Analyzing banking risk a framework for assessing corporate governance and risk management THIRD EDITION

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Analyzing Banking Risk A Framework for Assessing Corporate Governance and Risk Management THIRD EDITION Hennie van Greuning Sonja Brajovic Bratanovic Analyzing Banking Risk A Framework for Assessing Corporate Governance and Risk Management Analyzing Banking Risk A Framework for Assessing Corporate Governance and Risk Management 3rd Edition Hennie van Greuning Sonja Brajovic Bratanovic WASHINGTON, D.C © 2009 The International Bank for Reconstruction and Development/THE WORLD BANK 1818 H Street, N.W Washington, D.C 20433 All rights reserved Manufactured in the United States of America First printing November 1999 Second edition April 2003 Th ird edition April 2009 The findings, interpretations, and conclusions expressed in this book are entirely those of the authors and should not be attributed in any manner to the World Bank, to its affi liated organizations, or to members of its Board of Executive Directors or the countries they represent The World Bank does not guarantee the accuracy of the data included in this publication and accepts no responsibility for any consequence of their use The material in this publication is copyrighted The World Bank encourages dissemination of its work and will normally grant permission to reproduce portions of the work promptly Permission to photocopy items for internal or personal use, for the internal or personal use of specific clients, or for educational classroom use is granted by the World Bank, provided that the appropriate fee is paid directly to the Copyright Clearance Center, Inc., 222 Rosewood Drive, Danvers, MA 01923, USA.; telephone 978-750-8400, fax 978-750-4470 Please contact the Copyright Clearance Center before photocopying items For permission to reprint individual articles or chapters, please fax a request with complete information to the Republication Department, Copyright Clearance Center, fax 978-750-4470 All other queries on rights and licenses should be addressed to the Office of the Publisher, World Bank, at the address above or faxed to 202-522-2422 Design services by EEI Communications ISBN 978-0-8213-7728-4 eISBN 978-0-8213-7898-4 DOI: 10.1596/978-0-8213-7728-4 Library of Congress Cataloging-in-Publication Data has been requested Contents Foreword to the Thi rd Edition Ack nowledgments xiii xv Overview of Banking Risks 1.1 I ntroduction: The Changing Bank Environment 1.2 Bank Exposure to Risk 1.3 Corporate Governance 1.4 Risk-Based Analysis of Banks 1.5 Analytical Tools Provided 1 10 A Framework for Risk Analysis 2.1 F inancial Management 2.2 Why Banks Are Analyzed 2.3 Understanding the Environment in Which Banks Operate 2.4 The Importance of Quality Data 2.5 Risk-Based Analysis of Banks 2.6 A nalytical Tools 2.7 An alytical Techniques 13 13 16 17 24 27 29 34 3C orporate Governance 3.1 Corporate Governance Principles 3.2 Major Developments in Corporate Governance Principles 3.3 Regulatory Authorities: Establishing a Risk-Based Framework 3.4 Supervisory Authorities: Monitoring Risk Management 3.5 The Shareholders: Appointing the Right Policy Makers 3.6 The Board of Directors: Ultimate Responsibility for a Bank’s Affairs 3.7 Management: Responsibility for Bank Operations and the Implementation of Risk Management Policies 3.8 The Audit Committee and Internal Auditors: An Extension of the Board’s Risk Management Function 41 41 44 46 48 51 53 59 64 vi Analyzing Banking Risk 3.9 External Auditors: A Reassessment of the Traditional Approach of Auditing Banks 3.10 The Role of the General Public Annex 3A: National Initiatives to Improve Corporate Governance 66 67 71 Balance Sheet Structure 4.1 Introduction: Composition of the Balance Sheet 4.2 Ba nk Assets 4.3 Ba nk Liabilities 4.4 Equity and Other Items 4.5 Growth and Changes in the Balance Sheet 4.6 Risk Analysis of the Balance Sheet Structure and Growth 81 81 84 88 92 94 96 Income Statement Structure 5.1 P rofitability 5.2 Income Statement Composition 5.3 Analyzing the Sources of Banking Income 5.4 Analyzing Quality of Earnings 5.5 Analysis of Profitability Indicators and Ratios 5.6 Assessing Internal Performance 101 101 103 107 109 113 118 6C apital Adequacy 6.1 I ntroduction: The Characteristics and Functions of Capital 6.2 Capital Adequacy Standards and the Basel Accords 6.3 Constituents of Capital and Minimum Capital Requirements 6.4 Risk-Based Regulatory Capital Allocation: Pillar 6.5 Supervisory Review: Pillar 6.6 Market Discipline: Pillar 6.7 Management of Capital Adequacy 6.8 Analysis of a Bank’s Capital Adequacy Annex 6A: Credit Risk–Related Weight Assignments Under the Basel I Accord, Covered by Tier and Tier Capital Annex 6b: Calculation of the Capital Adequacy Ratio to Include Market Risk (Tier Capital) 121 122 123 127 131 143 145 146 147 Credit Risk Management 7.1 Establishing Policies for Managing Credit Risk 7.2 Regulatory Policies to Limit Exposures 7.3 Management Policies to Reduce Credit Risk 7.4 Analyzing Credit Risk 7.5 A sset Classification and Loan Loss Provisioning 7.6 Assessing Credit Risk Management Capacity 161 161 162 166 171 177 187 153 156 Content vii Liquidity Risk Management 8.1 The Need for Liquidity 8.2 Liquidity Management Policies 8.3 The Regulatory Environment 8.4 The Structure of Funding 8.5 Cash Flow Analysis 8.6 Volatility of Funding and Concentration of Deposits 8.7 Liquidity Risk Management Techniques 191 191 195 198 201 203 207 209 Managing Liquidity and Other Investment Portfolios 9.1 Nature of the Liquidity Portfolio 9.2 I nvestment Policy 9.3 Strategic Asset Allocation 9.4 B enchmark Portfolio 9.5 E ligible Instruments 9.6 C redit Risk 9.7 M arket Risk 9.8 A ctive Management 9.9 R isk Budgets 9.10 M anagement Reporting 215 215 216 217 219 221 222 223 223 225 226 10 Market Risk Management 10.1 Sources of Market Risk: Selected Concepts 10.2 Measuring Interest Rate Sensitivity 10.3 Portfolio Risk Management 10.4 Market Risk Measurement: Value at Risk (VAR) as a Possible Tool 10.5 Risk and Performance Measurement 10.6 Stress Testing and Scenario Analysis 227 227 231 235 238 246 251 11 Currency Risk Management 11.1 Introduction: Origin and Components of Currency Risk 11.2 Policies for Currency Risk Management 11.3 Currency Risk Exposure and Business Strategy 11.4 Review of Currency Risk Management Procedures 255 255 257 264 268 12 A sset-Liability Management 12.1 Objective of Asset-Liability Management 12.2 Interest Rate Risk Management Responsibilities 12.3 Models for the Management of Interest Rate Risk in the Balance Sheet 12.4 The Impact of Changes in Forecast Yield Curves 277 277 280 282 290 viii 13 Analyzing Banking Risk Operational Risk Management in a Treasury Environment 13.1 Operational Risk Management and the Basel Committee Initiatives 13.2 A Framework for Managing and Reporting Operational Risk 13.3 Identification of Business Line Functions and Activities 13.4 Process Flows: Documenting the Manner in Which Functions Are Performed 13.5 Risk Assessment: Contribution of People, Processes, Systems, and External Events 13.6 C ontrol Assessment 13.7 Key Indicators of Performance and Risk 13.8 Operational Risk Reporting: Analysis, Actions, and Accountability Annex 13A Overview of Functions and Activities in a Treasury Environment 293 294 300 306 14 Transparency and Data Quality 14.1 I ntroduction: The Importance of Useful Information 14.2 Transparency and Accountability 14.3 Transparency in Financial Statements 14.4 Disclosure in the Financial Statements of Banks 14.5 Application of Accounting Standards 339 339 341 343 347 352 15 A Risk-Based Approach to Bank Supervision 15.1 I ntroduction: The Bank Supervisory Process 15.2 Banking Risks and the Accountability of Regulatory/Supervisory Authorities 15.3 The Supervisory Process 15.4 C onsolidated Supervision 15.5 Supervisory Cooperation with Internal and External Auditors 357 357 Ap 308 309 312 315 320 325 361 364 373 377 pendixes A Questionnaire: Analytical Review of Banks 379 B Summary of Core Principles Evaluation 413 C Basel Core Principles for Effective Banking Supervision October 2006 417 Analyzing Banking Risk Table A.18 Potential Risk Analytics Reports Risk Area Title Reference Potential Reports – Details Frequency Daily Weekly Monthly Periodic Counterparty risk Market risk Liquidity risk Currency risk Performance measurement and analysis Table A.19 Example of Daily/Monthly Checklist of Portfolio Compliance Issues Date and Reviewer: Rule Laws Regulations Institutional Policies 3.1 Risk limits Institutional Guidelines 4.1 Investment Restrictions 4.2 Allowable Duration Range 4.3 Limit to Duration Range 4.4 Eligible Instruments 4.5 Issuer’s Credit Rating 4.6 Eligible Currency Operational Guidelines 5.1 Issuer Concentration 410 Reference Investment Management Calculation Reporting Interpretation Short Tool of Measure Description Agreement of Guideline Language Portfolio Reviewed Table A.20 Treasury Operations: Reporting (Funding & Investing) Reporting Area Title Reference Sub-Report Types Frequency Daily Weekly Monthly Periodic A Accounting Reports Financial reports Trial Balance / Balance Sheet / Income Statement / Trade details / Settlement entries Holdings reports Inventory / Asset allocations / Performance (return on investments) reports B Control Reports Systems-to-systems / Control accounts (suspense accounts) External reconciliations Custodian reconciliations / cash account maintained by internal treasury function Cash Control accounts with external banks / cash accounts with internal clients C Pricing Reports Source reports Reuters / Bloomberg / Brokers / Other pricing services Exception (Diagnostic) reports Unusual fluctuations / New instruments Valuation reports Fair value accounting (IAS 39) Analysis reports Trends D Operational Reports Transactional reports Cash flows / Resets / Deal volumes / Call volumes / Settlement reports Operational risk Analysis of trend impacts E Regulatory Reports Security commissioners 411 Central Bank Appendix A: Questionnaire: Analytical Review of Banks Internal reconciliations Appendix B Summary of Core Principles Evaluation Core Principle by Principle Assessment Name of country: Telephone number: Address of supervisory authority: Date completed: Fax number: Person(s) responsible for completion: E-mail address: EVALUATION ASSESSMENT RATINGS Compliant 2a Largely compliant and efforts to achieve compliance are underway 2b Largely compliant and efforts to achieve compliance are not underway 3a Materially noncompliant and efforts to achieve compliance are underway 3b Materially noncompliant and efforts to achieve compliance are not underway 4a Noncompliant and efforts to achieve compliance are underway 4b Noncompliant and efforts to achieve compliance are not underway Analyzing Banking Risk # 1(1) 1(2) 1(3) 1(4) 1(5) 1(6) 10 11 12 13 14 15 16 17 18 19 20 21 22 23 24 25 414 Summarized Description of Core Principles Framework for supervisory authority: Clear responsibilities and objectives for each agency Each such agency should possess operational independence and adequate resources Suitable legal framework, including provisions relating to authorization of banking Enforcement powers to address compliance with laws as well as safety and soundness concerns Legal protection for supervisors Arrangements for confidential information sharing between supervisors Permissible activities must be clearly defined, and control of the use of the word “bank” Right to set licensing criteria re governance and business plan and reject applications—prior consent of home country supervisor Authority to review and reject proposals to transfer significant ownership or controlling interests Establish and review major acquisitions/ investment criteria by a bank and resulting structures re risks or hindering of effective supervision Set minimum capital adequacy requirements/components of capital (Basel minimums for internationals) Ensuring that banks have a comprehensive risk management strategy in place Independent evaluation of credit policies, practices, and procedures related to granting of loans/investments Satisfied re practices and procedures for loan evaluation—the quality of assets/ loan loss provisions and reserves Satisfied with information systems and limits to restrict large exposures to single or related borrowers Connected lending to related companies and individuals on an arm’s-length basis, effectively monitored, mitigate risks Identifying, monitoring, and controlling country risk and for maintaining reserves against such risks Accurately measure, monitor, and control market risks—specific limits and/or a capital charge Satisfied that banks have in place a liquidity management strategy Identify, assess, and monitor operational risk Effective systems identify, assess, and monitor interest rate risk Internal controls in place with regard to complexity of business—independent external audit Banks have adequate policies/ “know-your-customer” rules that promote high ethical and professional standards in the financial sector—to prevent money laundering Develop understanding Independent validation of supervisory information through on-site examinations or use of external auditors Regular contact with bank management and a thorough understanding of the institution’s operations Means of off-site analyzing prudential reports and statistical returns from banks on a solo and consolidated basis Banks maintain and publish financial statements that fairly reflect their condition using consistent accounting policies and practices providing a true and fair view of their financial condition on a regular basis Ability for timely remedial measures when banks commit prudential or regulatory violations, or where depositors are threatened in any other way, including ability to revoke the banking license Ability to supervise the banking group on a consolidated supervision basis Global consolidation and supervision over internationally active banking ventures Contact/information exchange with other supervisory authorities to ensure effective host country supervision Supervision of foreign establishments must require the same high standards as are required of domestic institutions and must have powers to share information needed by the home country supervisors Assessment n/a Appendix B: Summary of Core Principles Evaluation Example: Core Principle (1): An effective system of banking supervision will have clear responsibilities and objectives for each agency involved in the supervision of banks Essential criteria Additional criteria Laws are in place for banking, and for (each of) the agency (agencies) involved in banking supervision The responsibilities and objectives of each of the agencies are clearly defined The supervisory agency sets out objectives and is subject to regular review of its performance against its responsibilities and objectives through a transparent reporting and assessment process The laws and/or supporting regulations provide a framework of minimum prudential standards that banks must meet The supervisory agency ensures that information on the financial strength and performance of the industry under its jurisdiction is publicly available There is a defined mechanism for coordinating actions between agencies responsible for banking supervision and evidence that it is used in practice The supervisor participates in deciding when and how to effect the orderly resolution of a problem bank situation (which could include closure, assisting in restructuring, or merger with a stronger institution) Banking laws are updated as necessary to ensure that they remain effective and relevant to changing industry and regulatory practices Discussion Assessment The country is largely compliant with Core Principle (1) Efforts to achieve compliance are not underway 415 Appendix C Basel Core Principles for Effective Banking Supervision October 2006 The Basel Core Principles define 25 principles that are needed for a supervisory system to be effective Those principles are broadly categorized into seven groups: The objectives, independence, powers, transparency, and cooperation (Principle 1) Licensing and structure (Principles to 5) Prudential regulation and requirements (Principles to 18) Methods of ongoing banking supervision (Principles 19 to 21) Accounting and disclosure (Principle 22) Corrective and remedial powers of supervisors (Principle 23) Consolidated and cross-border banking supervision (Principles 24 and 25) Objectives, Independence, Powers, Transparency, and Cooperation Principle – Objectives, independence, powers, transparency, and cooperation An effective system of banking supervision w ill have c lear responsibilities an d objectives f or e ach au thority i nvolved i n t he s upervision o f ba nks Each s uch au thority shou ld p ossess op erational independence, t ransparent processes, s ound governance, a nd a dequate re sources, a nd b e ac countable for Analyzing Banking Risk the d ischarge o f i ts du ties A s uitable legal f ramework for ba nking s upervision is also necessary, including provisions relating to authorization of banking establishments and their ongoing supervision, powers to a ddress compliance with laws as well as safety a nd soundness concerns, a nd legal protection for supervisors A rrangements for sharing information between supervisors a nd protecting the confidentiality of such information should be in place Licensing and Structure Principle – P ermissible activities: The permissible activities of institutions that are licensed and subject to supervision as banks must be clearly defined, and the use of the word “bank” in names should be controlled as far as possible Principle – Licensing criteria: The licensing authority must have the power to set c riteria a nd reject applications for e stablishments t hat n ot meet t he standards set The licensing process, at a minimum, should consist of an assessment o f t he ow nership st ructure a nd g overnance o f t he ba nk a nd i ts w ider group, including the fi tness and propriety of board members and senior management; its st rategic a nd operating plan; i nternal controls a nd r isk ma nagement; a nd its projected fi nancial condition, including its capital ba se W here the proposed owner or parent organization is a foreign bank, the prior consent of its home country supervisor should be obtained Principle – Transfer of significa nt ownership: The supervisor has the power to review and reject any proposals to transfer significant ownership or controlling interests held directly or indirectly in existing banks to other parties Principle – Major acquisitions: The supervisor has the power to review major acquisitions or investments by a bank, against prescribed criteria, including the establishment of cross-border operations, and confirming that corporate affi liations or structures not expose the bank to undue risks or hinder effective supervision Prudential Regulation and Requirements Principle – Capital adequacy: Supervisors must set prudent and appropriate minimum c apital a dequacy re quirements for ba nks t hat re flect t he r isks t hat the ba nk u ndertakes, a nd m ust de fine t he com ponents o f c apital, b earing i n mind its ability to absorb losses At least for internationally active banks, these 418 Appendix C: Basel Core Principles for Effective Banking Supervision requirements m ust n ot b e le ss t han t hose e stablished i n t he app licable Ba sel requirement Principle – R isk m anagement p rocess: Supervisors must be satisfied that banks a nd ba nking g roups h ave i n p lace a com prehensive r isk ma nagement process (including board and senior management oversight) to identify, evaluate, monitor, and control or mitigate all material risks and to assess their overall capital adequacy in relation to their risk profile These processes should be commensurate with the size and complexity of the institution Principle – Credit risk: Supervisors must be satisfied that banks have a credit risk management process that takes into account the risk profi le of the institution, w ith pr udent p olicies a nd pro cesses t o iden tify, me asure, mo nitor, a nd control credit risk (including counterparty risk) Th is would include the granting of loans and making of investments, the evaluation of the quality of such loans a nd investments, a nd t he ongoing ma nagement of t he loa n a nd investment portfolios Principle – P roblem assets, provisions, and reserves: Supervisors must be satisfied t hat ba nks e stablish a nd a dhere t o a dequate p olicies a nd pro cesses for ma naging prob lem a ssets a nd e valuating t he a dequacy o f prov isions a nd reserves Principle 10 – Large exposure limits: Supervisors must be satisfied that banks have policies and processes that enable management to identify and manage concentrations w ithin t he portfolio, a nd supervisors must set pr udential l imits to restrict bank exposures to single counterparties or groups of connected counterparties Principle 11 – E xposures to r elated parties: To pre vent a buses a rising f rom exposures (both on balance sheet and off balance sheet) to related parties and to a ddress c onfl ict o f i nterest, s upervisors m ust h ave i n p lace re quirements that banks extend exposures to related companies and individuals on an arm’slength ba sis; t hese e xposures a re e ffectively mon itored; appropr iate s teps a re taken to control or mitigate the risks; and write-offs of such exposures are made according to standard policies and processes Principle 12 – Country and transfer risks: Supervisors must be satisfied that banks have adequate policies and processes for identifying, measuring, monitoring, a nd co ntrolling cou ntry r isk a nd t ransfer r isk i n t heir i nternational 419 Analyzing Banking Risk lending and investment activities, and for maintaining adequate provisions and reserves against such risks Principle – M arket r isks: Supervisors must be satisfied t hat ba nks h ave in place policies and processes that accurately identify, measure, monitor, and control market risks; supervisors should have powers to impose specific limits and/or a specific capital charge on market risk exposures, if warranted Principle 14 – L iquidity r isk: Supervisors must be satisfied t hat ba nks h ave a liquidity management strategy that takes into account the risk profi le of the institution, w ith pr udent p olicies a nd pro cesses t o iden tify, me asure, mo nitor, and control liquidity risk, and to manage liquidity on a d ay-to-day basis Supervisors re quire ba nks t o h ave co ntingency p lans f or h andling l iquidity problems Principle 15 – Operational risk: Supervisors must be satisfied that banks have in p lace r isk ma nagement p olicies a nd pro cesses t o iden tify, a ssess, mo nitor, and control and mitigate operational risk These policies and processes should be commensurate with the size and complexity of the bank Principle – I nterest r ate r isk i n t he b anking b ook: Su pervisors m ust be satisfied that banks have effective s ystems i n p lace t o identify, me asure, monitor, and control interest rate risk in the banking book, including a welldefi ned st rategy t hat h as b een approv ed by t he b oard a nd i mplemented by senior management; t hese shou ld be appropr iate to t he size and complexity of such risk Principle 17 – I nternal control and audit: Supervisors must be satisfied that banks have in place internal controls that are adequate for the size and complexity o f t heir bu siness These shou ld i nclude c lear a rrangements f or de legating authority and responsibility; separation of the functions that involve committing the bank, paying away its funds, and accounting for its assets and liabilities; reconciliation of these processes; safeguarding the bank’s assets; and appropriate independent internal aud it a nd compliance f unctions to test adherence to these controls as well as applicable laws and regulations Principle 18 – Abuse of fin ancial services: Supervisors must be satisfied that banks h ave a dequate p olicies a nd pro cesses i n p lace, i ncluding st rict “ knowyour-customer” r ules, th at p romote hi gh e thical an d p rofessional s tandards in the fi nancial sector and prevent the bank from being used, intentionally or unintentionally, for criminal activities 420 Appendix C: Basel Core Principles for Effective Banking Supervision Methods of Ongoing Banking Supervision Principle 19 – S upervisory approach: An effective ba nking supervisory s ystem requires that supervisors develop and maintain a thorough understanding of the operations of individual banks and banking groups, and also of the banking system as a whole, focusing on safety and soundness and the stability of the banking system Principle 20 – Supervisory techniques: An effective banking supervisory system should consist of on-site and off-site supervision and regular contacts with bank management Principle 21 – Supervisory reporting: Supervisors must have a means of collecting, reviewing, and analyzing prudential reports and statistical returns from banks on both a solo and a consolidated basis, and a means of independent verification of these reports, through either on-site examinations or use of external experts Accounting and Disclosure Principle 22 – Accounting and disclosure: Supervisors must be satisfied that each bank maintains adequate records drawn up in accordance with accounting policies a nd practices t hat a re w idely accepted i nternationally, a nd publishes, on a reg ular ba sis, i nformation t hat fa irly re flects its fi nancial co ndition a nd profitability Corrective and Remedial Powers of Supervisors Principle – C orrective a nd remedial powers of s upervisors: Su pervisors must h ave a t t heir d isposal a n a dequate r ange o f s upervisory t ools t o br ing about timely corrective actions Th is includes the ability, where appropriate, to revoke the banking license or to recommend its revocation Consolidated and Cross-Border Banking Supervision Principle – C onsolidated s upervision: A n e ssential e lement o f ba nking supervision is t hat supervisors supervise the banking group on a co nsolidated basis, adequately monitoring and, as appropriate, applying prudential norms to all aspects of the business conducted by the group worldwide 421 Analyzing Banking Risk Principle 25 – Home -host relationships: Cross-border consolidated supervision requires cooperation and information exchange between home supervisors and the various other supervisors involved, primarily host banking supervisors Banking supervisors must require t he local operations of foreign ba nks to be conducted to the same standards as those required of domestic institutions Oc 422 Basel Committee on Banking Supervision tober 2006 Analyzing Banking Risk provides a comprehensive overview of topics focusing on assessment, analysis, and management of financial risks in banking The publication emphasizes risk-management principles and stresses that key players in the corporate governance process are accountable for managing the different dimensions of financial risk This third edition remains faithful to the objectives of the original publication (Analyzing Banking Risk) A significant new edition is the inclusion of chapters on the management of the treasury function Advances made by the Basel Committee on Banking Supervision are reflected in the chapters on capital adequacy, transparency, and banking supervision This publication should be of interest to a wide body of users of bank financial data The target audience includes persons responsible for the analysis of banks and for the senior management or organizations directing their efforts Since the publication provides an overview of the spectrum of corporate governance and risk management, it is not aimed at technical specialists of any particular risk management area Hennie van Greuning is currently an Adviser in the World Bank’s Treasury and has previously worked as a sector manager for financial sector operations in the Bank He has had a career as a partner in a major international accounting firm and as controller and head of bank supervision in a central bank Sonja Brajovic Bratanovic is a senior financial sector specialist in the World Bank She has had many years of experience in banking risk analysis and banking-sector reforms, in addition to a former career as a senior official in a central bank ISBN 978-0-8213-7728-4 THE WORLD BANK SKU 17728 ... Analyzing Banking Risk A Framework for Assessing Corporate Governance and Risk Management Analyzing Banking Risk A Framework for Assessing Corporate Governance and Risk Management 3rd Edition. .. non-quantitative risk- based information and advise clients Analyzing Banking Risk Table 1.2 Partnership in Corporate Governance of Banks Chapter 1: Overview of Banking Risks risk management processes Assurance... s omewhat different The analytical framework for the risk- based bank analysis advocated in this publication is therefore universally applicable Analyzing Banking Risk Bank appraisal in a competitive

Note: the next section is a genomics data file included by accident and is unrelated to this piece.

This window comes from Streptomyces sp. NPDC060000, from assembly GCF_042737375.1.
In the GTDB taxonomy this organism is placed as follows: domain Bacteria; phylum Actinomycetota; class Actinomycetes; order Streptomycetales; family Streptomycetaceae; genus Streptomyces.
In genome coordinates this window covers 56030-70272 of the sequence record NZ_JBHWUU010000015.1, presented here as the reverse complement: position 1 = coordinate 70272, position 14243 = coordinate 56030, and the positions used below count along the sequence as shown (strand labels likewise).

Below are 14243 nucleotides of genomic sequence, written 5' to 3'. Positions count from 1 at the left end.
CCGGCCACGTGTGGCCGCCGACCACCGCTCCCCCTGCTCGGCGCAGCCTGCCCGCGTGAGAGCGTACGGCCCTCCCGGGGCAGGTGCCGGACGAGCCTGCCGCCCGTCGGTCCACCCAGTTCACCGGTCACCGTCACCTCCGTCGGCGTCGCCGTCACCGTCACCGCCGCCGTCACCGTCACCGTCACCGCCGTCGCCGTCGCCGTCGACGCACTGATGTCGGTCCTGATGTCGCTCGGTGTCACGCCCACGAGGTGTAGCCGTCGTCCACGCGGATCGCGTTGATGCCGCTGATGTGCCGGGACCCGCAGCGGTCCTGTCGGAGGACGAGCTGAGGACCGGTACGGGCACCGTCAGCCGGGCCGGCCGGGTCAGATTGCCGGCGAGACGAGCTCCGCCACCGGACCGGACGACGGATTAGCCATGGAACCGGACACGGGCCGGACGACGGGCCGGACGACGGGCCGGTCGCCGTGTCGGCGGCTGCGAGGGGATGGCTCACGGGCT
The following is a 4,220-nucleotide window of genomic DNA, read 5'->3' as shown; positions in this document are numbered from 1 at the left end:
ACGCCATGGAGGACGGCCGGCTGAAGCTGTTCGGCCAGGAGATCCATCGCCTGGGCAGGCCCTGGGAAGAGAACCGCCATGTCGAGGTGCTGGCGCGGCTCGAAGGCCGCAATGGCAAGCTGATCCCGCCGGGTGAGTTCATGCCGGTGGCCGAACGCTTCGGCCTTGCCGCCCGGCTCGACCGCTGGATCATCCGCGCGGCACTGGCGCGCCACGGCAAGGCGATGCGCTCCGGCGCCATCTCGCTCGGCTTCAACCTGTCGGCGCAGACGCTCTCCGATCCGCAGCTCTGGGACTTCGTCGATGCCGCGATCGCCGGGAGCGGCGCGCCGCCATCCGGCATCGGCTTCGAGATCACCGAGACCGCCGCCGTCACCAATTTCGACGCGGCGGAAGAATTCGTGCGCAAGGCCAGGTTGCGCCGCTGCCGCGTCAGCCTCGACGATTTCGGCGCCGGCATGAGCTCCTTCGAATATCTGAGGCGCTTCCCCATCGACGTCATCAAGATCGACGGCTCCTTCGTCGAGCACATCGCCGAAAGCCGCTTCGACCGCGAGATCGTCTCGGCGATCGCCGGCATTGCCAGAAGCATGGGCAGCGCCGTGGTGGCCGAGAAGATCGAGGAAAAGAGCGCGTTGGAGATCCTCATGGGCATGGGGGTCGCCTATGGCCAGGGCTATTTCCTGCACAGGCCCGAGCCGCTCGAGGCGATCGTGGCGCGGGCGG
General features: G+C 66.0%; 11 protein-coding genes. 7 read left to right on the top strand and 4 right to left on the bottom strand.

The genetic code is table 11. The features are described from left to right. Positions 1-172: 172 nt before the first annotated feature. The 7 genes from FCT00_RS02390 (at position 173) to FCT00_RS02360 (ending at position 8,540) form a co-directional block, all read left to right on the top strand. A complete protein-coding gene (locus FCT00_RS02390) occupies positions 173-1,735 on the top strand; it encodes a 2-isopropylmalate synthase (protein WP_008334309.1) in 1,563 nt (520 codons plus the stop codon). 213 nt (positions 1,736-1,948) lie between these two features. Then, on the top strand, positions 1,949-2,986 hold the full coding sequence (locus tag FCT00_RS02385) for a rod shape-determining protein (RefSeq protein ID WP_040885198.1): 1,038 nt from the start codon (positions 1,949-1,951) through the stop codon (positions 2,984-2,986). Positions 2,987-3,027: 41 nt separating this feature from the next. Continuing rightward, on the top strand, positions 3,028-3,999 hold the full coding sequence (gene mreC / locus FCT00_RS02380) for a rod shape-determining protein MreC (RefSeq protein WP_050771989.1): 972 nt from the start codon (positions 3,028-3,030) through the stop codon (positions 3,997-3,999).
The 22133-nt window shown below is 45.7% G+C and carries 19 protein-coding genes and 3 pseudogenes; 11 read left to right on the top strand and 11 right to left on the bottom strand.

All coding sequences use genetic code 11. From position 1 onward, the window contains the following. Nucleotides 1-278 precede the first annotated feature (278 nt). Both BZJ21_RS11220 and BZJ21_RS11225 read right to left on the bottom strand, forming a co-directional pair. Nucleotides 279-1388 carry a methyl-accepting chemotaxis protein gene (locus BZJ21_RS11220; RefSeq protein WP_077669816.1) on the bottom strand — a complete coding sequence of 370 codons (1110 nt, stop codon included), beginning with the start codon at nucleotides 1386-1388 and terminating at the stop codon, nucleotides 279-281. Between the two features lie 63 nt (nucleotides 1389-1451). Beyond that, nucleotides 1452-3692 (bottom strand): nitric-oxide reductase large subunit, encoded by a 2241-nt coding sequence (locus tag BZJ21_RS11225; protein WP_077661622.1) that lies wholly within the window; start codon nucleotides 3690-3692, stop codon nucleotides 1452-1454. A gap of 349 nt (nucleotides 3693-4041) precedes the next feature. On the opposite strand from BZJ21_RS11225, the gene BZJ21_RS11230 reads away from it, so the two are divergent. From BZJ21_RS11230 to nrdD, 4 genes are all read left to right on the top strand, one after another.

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Xem thêm: Analyzing banking risk a framework for assessing corporate governance and risk management THIRD EDITION, Analyzing banking risk a framework for assessing corporate governance and risk management THIRD EDITION, 1 Introduction: The Changing Bank Environment, 3 Regulatory Authorities: Establishing a Risk-Based Framework, 9 External Auditors: A Reassessment of the Traditional Approach of Auditing Banks, 1 Introduction: Composition of the Balance Sheet, 1 Introduction: The Characteristics and Functions of Capital, 4 Market Risk Measurement: Value at Risk (VAR) as a Possible Tool, 1 Introduction: Origin and Components of Currency Risk, 8 Operational Risk Reporting: Analysis, Actions, and Accountability, Annex 13A. Overview of Functions and Activities in a Treasury Environment, 1 Introduction: The Importance of Useful Information, 1 Introduction: The Bank Supervisory Process, 3 Board of Directors: Effective Exercise of Duties, 1 Principles for Sound Liquidity Risk Management and Supervision – Draft for Consultation, 1 Basel Committee on Banking Supervision – Core Principle 15 – Operational Risk, 3A.1 COSO – Enterprise Risk Management Framework, 5 Total Growth of a Bank’s Assets and Capital, 6 Return on Assets (ROA) and Return on Equity (ROE), Adjusted for the Cost of Capital, 4 Customer Profile: Who We Are Lending To, 5 Cash Flows (Derived from Cash Flow Statement), 1 Benchmarking: Link between Strategic Asset Allocation and Portfolio Management, 4 IRB Approach: Risk Weights for Unexpected Losses (UL) for Specialized Lending, 5 Operational Risk: Business Lines and Operational Loss Events Types, 2 Reporting Performance and Market Risk: Portfolio versus the Benchmark, 1 Currency: Reporting Net Effective Open Position, 5 Risk Assessment: Questions for Each Functional Activity—Linked to Basel and ERM Models